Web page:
Lonely Speck’s Ultimate List of Best Astrophotography Lenses

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This is it. Our guide to the best lenses for astrophotography, updated for the 2017 Holiday Season. These are our favorite lenses for almost every interchangeable lens camera system available today. We’ve compiled a “trifecta” of the best lenses for every camera system with options for any budget. If you’re looking for a great upgrade for your camera, a gift for your photographer friends or if you want to start building the best kit available for astrophotography on your current camera system, look no further than this list.

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Zeiss Batis 18mm f/2.8 Astrophotography Review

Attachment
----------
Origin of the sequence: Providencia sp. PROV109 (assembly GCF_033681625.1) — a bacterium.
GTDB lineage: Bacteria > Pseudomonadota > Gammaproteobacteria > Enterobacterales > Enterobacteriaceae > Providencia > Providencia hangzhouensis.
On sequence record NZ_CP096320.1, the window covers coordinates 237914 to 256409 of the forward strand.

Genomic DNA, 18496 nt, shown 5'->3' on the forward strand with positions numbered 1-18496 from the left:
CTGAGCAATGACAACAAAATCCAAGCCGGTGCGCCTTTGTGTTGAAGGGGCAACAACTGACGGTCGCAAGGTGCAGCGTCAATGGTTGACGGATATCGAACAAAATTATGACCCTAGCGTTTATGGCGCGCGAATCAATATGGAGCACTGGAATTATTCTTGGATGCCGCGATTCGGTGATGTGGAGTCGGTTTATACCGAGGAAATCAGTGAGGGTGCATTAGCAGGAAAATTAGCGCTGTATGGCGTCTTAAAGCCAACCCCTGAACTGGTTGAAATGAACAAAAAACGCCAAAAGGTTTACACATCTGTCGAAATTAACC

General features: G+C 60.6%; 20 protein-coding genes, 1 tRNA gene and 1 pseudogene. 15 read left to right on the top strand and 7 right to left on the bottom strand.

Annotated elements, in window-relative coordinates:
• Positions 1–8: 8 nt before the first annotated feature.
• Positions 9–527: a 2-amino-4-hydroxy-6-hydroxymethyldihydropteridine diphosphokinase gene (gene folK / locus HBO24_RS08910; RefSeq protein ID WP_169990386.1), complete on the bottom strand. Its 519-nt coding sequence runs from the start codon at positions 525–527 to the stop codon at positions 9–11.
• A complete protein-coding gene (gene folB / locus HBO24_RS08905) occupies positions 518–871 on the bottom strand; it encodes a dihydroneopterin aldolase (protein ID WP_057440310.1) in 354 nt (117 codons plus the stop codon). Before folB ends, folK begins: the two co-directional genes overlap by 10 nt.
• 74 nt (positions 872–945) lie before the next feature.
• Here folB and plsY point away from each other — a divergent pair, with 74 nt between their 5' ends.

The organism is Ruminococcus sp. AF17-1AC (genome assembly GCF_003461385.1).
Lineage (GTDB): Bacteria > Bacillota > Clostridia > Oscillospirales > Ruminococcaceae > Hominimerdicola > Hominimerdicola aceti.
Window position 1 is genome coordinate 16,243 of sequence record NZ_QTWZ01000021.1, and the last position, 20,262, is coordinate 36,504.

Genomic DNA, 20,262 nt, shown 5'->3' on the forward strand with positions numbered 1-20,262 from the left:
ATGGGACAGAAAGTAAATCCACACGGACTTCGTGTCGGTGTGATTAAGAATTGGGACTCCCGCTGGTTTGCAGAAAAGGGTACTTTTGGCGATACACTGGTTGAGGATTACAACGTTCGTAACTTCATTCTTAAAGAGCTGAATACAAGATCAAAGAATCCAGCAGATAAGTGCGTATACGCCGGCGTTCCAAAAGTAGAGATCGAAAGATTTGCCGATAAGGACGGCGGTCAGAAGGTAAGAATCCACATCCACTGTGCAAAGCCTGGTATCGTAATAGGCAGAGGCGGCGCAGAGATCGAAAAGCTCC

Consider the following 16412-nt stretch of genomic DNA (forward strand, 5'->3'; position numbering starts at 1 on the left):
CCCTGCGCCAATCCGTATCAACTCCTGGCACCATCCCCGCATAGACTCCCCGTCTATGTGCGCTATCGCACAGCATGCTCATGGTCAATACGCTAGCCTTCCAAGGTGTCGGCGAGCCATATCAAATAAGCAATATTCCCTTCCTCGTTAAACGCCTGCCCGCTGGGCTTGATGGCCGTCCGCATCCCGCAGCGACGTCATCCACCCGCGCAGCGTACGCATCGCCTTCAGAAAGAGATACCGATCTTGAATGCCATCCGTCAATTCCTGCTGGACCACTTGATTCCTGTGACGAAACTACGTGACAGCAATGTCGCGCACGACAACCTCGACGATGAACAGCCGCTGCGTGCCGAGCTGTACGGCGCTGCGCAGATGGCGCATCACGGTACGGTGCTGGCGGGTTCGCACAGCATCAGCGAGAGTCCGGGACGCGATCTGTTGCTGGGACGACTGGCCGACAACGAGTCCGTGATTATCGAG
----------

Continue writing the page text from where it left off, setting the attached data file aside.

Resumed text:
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In this review, we take a look at the ultra wide-angle Zeiss Batis 18mm f/2.8 for full-frame E-mount Sony cameras. This premium ultra wide-angle lens is one of the widest f/2.8 prime lenses available natively for the a7 series of cameras.

We love fast wide-angle primes for astrophotography, so the Batis 18mm quickly jumped to the top of our list of most desirable lenses to test. We push the low-light limits of the Batis 18mm to capture nightscapes around the world in California, New Zealand and Australia.

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Hoya Red Intensifier Review: An Affordable Light Pollution Filter for Astrophotography

Hoya Intensifier: An Affordable Light Pollution Filter

I don’t typically use filters for the type of astrophotography you see on Lonely Speck. Filtering for specific wavelengths of light is a common practice for astronomy and deep sky imaging. But most filters made specifically for astrophotography tend to be very specialized and very expensive. Luckily, there’s an option for those on a tight budget: the Hoya (Red) Intensifier Filter. In this short review, we test out the Hoya Intensifier while shooting the Milky Way from Trona Pinnacles, California.

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